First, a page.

The message is that we can never fully know that “knowledge.” And we weren’t going to find that knowledge with sophisticated econometrics. Therefore, allocating resources by economic planners to solve economic problems is doomed to fail. The best we can do is “find the best decentralized mechanism for improving opportunities.” That insight has changed how we think about economics today, with profound implications for growth and prosperity. One weakness was Hayek’s skepticism about modelling or deep data analysis to address economic problems. 

John Maynard Keynes

Keynes certainly meets most, if not all, of Cowen’s criteria. There’s no question that Keynes was the most attractive economic thinker of the lot. He’s the one that Cowen would choose to spend time with because his world went beyond economics and into the arts and diplomacy. Keynes was a man of culture as a member of the Bloomsbury Group with Virginia Woolf and E.M. Forester, who pursued his varied sexual relationships with “true ardour,” which made him stand out from the crowd of boring bureaucrats and professors.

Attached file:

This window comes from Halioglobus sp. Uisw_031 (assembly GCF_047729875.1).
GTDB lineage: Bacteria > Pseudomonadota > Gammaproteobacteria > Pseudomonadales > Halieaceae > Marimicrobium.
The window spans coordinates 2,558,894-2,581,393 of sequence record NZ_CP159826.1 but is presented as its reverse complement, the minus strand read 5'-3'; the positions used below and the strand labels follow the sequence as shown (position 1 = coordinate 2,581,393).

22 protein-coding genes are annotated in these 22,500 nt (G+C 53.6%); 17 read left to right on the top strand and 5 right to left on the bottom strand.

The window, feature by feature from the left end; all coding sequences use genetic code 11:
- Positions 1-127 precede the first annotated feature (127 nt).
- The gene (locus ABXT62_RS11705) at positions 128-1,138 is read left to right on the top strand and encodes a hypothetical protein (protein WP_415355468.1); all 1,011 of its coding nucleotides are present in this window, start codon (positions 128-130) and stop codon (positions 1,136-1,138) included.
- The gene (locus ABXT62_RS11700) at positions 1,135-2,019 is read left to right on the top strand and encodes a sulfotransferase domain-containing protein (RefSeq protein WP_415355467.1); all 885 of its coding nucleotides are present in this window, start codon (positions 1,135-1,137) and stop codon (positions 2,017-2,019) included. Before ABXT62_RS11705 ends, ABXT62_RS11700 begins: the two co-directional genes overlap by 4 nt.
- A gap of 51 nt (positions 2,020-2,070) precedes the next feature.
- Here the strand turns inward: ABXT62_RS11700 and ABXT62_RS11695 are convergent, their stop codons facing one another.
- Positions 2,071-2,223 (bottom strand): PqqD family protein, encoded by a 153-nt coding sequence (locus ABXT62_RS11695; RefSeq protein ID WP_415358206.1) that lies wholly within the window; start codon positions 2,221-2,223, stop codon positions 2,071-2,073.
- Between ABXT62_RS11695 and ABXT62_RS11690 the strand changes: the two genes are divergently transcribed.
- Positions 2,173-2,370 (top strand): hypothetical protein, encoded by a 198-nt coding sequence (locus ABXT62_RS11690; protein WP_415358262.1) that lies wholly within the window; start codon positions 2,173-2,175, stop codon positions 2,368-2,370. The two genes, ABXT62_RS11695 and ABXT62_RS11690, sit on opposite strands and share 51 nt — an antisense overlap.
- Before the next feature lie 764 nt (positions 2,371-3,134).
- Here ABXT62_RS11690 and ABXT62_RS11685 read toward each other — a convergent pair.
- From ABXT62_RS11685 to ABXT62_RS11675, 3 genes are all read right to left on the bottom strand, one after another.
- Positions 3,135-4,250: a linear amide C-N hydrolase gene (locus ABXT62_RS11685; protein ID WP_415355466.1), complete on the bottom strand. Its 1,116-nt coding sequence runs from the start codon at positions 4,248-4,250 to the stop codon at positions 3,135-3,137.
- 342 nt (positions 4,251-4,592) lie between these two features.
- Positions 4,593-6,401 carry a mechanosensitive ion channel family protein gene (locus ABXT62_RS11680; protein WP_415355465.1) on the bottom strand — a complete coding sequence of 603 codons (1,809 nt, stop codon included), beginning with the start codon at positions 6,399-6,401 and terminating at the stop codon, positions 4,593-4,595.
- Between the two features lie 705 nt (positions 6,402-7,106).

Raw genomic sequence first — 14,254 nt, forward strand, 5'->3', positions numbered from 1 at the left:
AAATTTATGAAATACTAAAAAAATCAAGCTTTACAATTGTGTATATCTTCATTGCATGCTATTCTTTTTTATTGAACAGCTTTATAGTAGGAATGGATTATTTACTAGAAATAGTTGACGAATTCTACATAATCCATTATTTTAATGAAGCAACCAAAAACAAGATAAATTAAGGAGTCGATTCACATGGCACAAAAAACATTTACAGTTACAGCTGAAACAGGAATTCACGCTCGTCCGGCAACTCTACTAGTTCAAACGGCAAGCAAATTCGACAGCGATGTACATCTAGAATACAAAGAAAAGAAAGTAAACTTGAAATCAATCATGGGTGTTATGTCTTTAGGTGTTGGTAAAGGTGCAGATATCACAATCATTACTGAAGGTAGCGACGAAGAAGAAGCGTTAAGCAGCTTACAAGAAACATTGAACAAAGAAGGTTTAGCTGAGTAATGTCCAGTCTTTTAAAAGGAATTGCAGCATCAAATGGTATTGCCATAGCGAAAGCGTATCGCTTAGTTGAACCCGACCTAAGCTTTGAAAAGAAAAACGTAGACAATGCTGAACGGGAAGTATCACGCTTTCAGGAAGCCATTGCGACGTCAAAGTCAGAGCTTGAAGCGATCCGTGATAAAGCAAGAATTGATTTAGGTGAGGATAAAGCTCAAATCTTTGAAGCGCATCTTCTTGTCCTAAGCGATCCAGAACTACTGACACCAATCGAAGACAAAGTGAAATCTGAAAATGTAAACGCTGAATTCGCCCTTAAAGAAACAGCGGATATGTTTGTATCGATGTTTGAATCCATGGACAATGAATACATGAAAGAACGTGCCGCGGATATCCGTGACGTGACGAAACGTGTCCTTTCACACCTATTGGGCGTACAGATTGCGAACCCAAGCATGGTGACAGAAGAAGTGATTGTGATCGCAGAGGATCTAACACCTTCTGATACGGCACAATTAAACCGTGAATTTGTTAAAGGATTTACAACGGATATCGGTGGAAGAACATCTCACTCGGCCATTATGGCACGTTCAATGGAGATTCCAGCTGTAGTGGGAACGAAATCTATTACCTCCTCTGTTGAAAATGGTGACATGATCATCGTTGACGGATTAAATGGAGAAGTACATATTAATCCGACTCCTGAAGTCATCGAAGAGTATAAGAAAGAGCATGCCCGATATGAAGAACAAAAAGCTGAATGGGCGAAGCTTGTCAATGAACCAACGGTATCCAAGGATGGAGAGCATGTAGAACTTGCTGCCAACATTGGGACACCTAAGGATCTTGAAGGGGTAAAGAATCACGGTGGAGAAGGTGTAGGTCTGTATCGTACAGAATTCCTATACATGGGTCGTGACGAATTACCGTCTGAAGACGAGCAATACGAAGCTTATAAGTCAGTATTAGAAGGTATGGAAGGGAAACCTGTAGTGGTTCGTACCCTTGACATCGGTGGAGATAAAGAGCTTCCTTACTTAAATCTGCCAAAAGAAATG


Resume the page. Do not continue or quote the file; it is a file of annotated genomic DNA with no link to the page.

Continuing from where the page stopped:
As an economist after the Second World War, his influence on international and domestic policy was enormous and unimaginable without him. Great as he was, Cowen tells us he wasn’t that good an economist. His famous book, The General Theory, “is riddled with microeconomic mistakes and ambiguities, such as confusion between movements of curves and shifts along curves.” He had poor terminology, was unclear about elasticities, and confused average and marginal rates. 

According to Cowen, Keynes never nails microeconomics. By those standards, Keynes would have flunked an intermediate microeconomics exam. Keynes was a big-picture guy who never quite saw the deep complexity of an economy, and his simple models couldn’t solve messy real-world problems. Keynes was also an avid supporter of eugenics, an antisemite. He also suggested in his German translation of his General Theory (yes, Cowen also reads German) that his investment theory was closer “with totalitarianism than with laissez-faire.” 

Milton Friedman